North American Colonies (Members Only)


History of the North American Colonies


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Perspective


Our digital history of the North American Colonies focuses on the group of thirteen British colonies that emerged along the Atlantic coast of North America. Founded in the 17th and 18th centuries, they began fighting the American Revolutionary War in April 1775 and formed the United States of America by declaring full independence from Britain in 1776.

These colonies were grouped into New England (including New Hampshire, Massachusetts, Rhode Island, and Connecticut); the Middle Colonies of New York, New Jersey, Pennsylvania, and Delaware; and the southern colonies of Maryland, Virginia, North Carolina, South Carolina, and Georgia. These thirteen colonies were part of Britain’s New World possessions that included territories in Canada, Florida, and the Caribbean. As such, the colonies developed very similar legal and governmental systems, and all came to be dominated by Protestant English-speakers.

While all the colonies needed to become economically self-sustaining, the founding of the New England colonies (and the colonies of Maryland and Pennsylvania) was motivated by religion. But the other colonies, beginning with Virginia Colony in 1607, were founded for business and economic expansion. The Middle Colonies derived from an earlier Dutch colony known as New Netherland. The colonial population grew from about 2,000 in 1625 to 2.4 million in 1775, displacing Native Americans. This population included slaves, which were legal to own in all of the colonies prior to the American Revolutionary War. In the 18th century, the British government administered its colonies under a policy of mercantilism, in which Britain bought raw materials from its colonies to produce manufactured goods that were then sold to the colonies.

The Thirteen Colonies largely governed themselves, and London was generally happy to let them do so as long as everybody made money. But the French and Indian War (1754–1763) against France and its Indian allies led to demands from Britain and that the colonies should help pay for the costs of their own defense. As the resentment of the colonists grew, it fostered a sense of shared American identity and a new American nationalism. Then, the colonists demanded protection of their “Rights as Englishmen”, especially the right of “no taxation without representation.”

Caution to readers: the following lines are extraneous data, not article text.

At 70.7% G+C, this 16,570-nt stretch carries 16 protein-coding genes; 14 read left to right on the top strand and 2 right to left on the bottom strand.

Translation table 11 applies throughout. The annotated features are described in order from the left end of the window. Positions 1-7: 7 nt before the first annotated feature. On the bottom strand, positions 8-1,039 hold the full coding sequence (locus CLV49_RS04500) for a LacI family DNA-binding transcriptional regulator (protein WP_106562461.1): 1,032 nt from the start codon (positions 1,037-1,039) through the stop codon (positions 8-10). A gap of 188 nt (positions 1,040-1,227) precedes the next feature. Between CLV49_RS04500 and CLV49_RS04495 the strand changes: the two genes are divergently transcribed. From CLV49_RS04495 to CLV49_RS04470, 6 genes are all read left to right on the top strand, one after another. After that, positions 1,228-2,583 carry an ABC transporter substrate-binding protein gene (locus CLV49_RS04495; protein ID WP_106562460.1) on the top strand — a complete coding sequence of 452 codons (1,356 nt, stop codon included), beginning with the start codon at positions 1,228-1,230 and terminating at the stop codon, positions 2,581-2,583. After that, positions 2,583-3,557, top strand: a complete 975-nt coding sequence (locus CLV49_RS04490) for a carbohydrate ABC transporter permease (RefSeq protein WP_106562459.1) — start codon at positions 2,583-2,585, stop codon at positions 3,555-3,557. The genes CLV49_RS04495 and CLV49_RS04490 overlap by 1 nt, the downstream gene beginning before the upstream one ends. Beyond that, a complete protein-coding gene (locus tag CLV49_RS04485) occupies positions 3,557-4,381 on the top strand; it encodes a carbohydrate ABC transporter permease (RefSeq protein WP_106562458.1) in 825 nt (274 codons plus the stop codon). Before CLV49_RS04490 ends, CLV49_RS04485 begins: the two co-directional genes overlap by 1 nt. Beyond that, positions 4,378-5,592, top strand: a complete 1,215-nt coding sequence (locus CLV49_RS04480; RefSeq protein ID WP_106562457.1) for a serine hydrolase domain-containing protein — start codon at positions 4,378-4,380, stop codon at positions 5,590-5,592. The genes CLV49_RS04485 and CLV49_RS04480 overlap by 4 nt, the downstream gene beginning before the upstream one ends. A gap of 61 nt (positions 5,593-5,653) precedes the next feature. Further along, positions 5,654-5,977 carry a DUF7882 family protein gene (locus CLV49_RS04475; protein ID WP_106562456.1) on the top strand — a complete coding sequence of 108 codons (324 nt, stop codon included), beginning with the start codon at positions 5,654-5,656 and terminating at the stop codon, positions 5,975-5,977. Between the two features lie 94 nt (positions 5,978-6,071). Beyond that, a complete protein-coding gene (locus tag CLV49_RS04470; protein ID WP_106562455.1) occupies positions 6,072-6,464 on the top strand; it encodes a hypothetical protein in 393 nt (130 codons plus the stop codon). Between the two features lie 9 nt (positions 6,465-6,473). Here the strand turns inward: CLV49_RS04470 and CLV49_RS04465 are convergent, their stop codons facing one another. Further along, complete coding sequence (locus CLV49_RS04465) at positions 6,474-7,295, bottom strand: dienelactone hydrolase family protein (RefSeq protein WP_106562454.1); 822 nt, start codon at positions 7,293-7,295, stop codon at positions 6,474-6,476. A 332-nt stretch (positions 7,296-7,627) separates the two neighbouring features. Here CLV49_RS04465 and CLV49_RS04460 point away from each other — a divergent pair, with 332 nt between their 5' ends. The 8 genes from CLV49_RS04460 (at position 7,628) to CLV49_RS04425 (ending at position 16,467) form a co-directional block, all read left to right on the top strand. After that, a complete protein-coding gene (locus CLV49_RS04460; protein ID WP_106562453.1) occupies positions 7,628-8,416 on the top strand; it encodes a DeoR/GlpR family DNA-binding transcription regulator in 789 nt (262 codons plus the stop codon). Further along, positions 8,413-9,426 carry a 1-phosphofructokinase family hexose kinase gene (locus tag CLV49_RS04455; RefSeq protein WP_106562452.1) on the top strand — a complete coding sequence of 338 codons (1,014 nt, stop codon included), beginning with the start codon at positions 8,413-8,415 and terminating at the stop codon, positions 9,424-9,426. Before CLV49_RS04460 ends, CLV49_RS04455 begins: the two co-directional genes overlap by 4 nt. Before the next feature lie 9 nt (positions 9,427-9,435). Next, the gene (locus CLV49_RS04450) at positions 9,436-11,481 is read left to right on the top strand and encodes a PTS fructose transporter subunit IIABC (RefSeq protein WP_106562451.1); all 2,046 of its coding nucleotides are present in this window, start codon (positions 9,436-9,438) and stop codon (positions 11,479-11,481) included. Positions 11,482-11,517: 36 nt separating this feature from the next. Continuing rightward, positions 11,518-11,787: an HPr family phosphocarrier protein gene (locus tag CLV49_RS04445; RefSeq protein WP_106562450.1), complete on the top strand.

These kinds of conflicts with the British government over such taxation and rights led to the American Revolution. It was essentially a tax rebellion at first. But soon , the colonies formed the Continental Congress and declared their independence from Britain. After eight years, and with considerable help from France, the Revolutionary War was at last won and the United States of America achieved nationhood.

That said, here’s our assortment… please enjoy! When you’re done perusing a map, click the ⇠ back arrow link in the upper left of your screen (not the < link), and you’ll be back here. Any problems, please get in touch at [email protected]


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Index

Native Americans Index | Society: OriginsMigrationPopulationCommunities | Power | Economy | 1492-1650: SocietyReligionPower | 1650-1750: Regions: SouthwestNew FranceNew England: SocietyReligion | Middle Colonies: New York | Louisiana | Chesapeake Colonies | Religion


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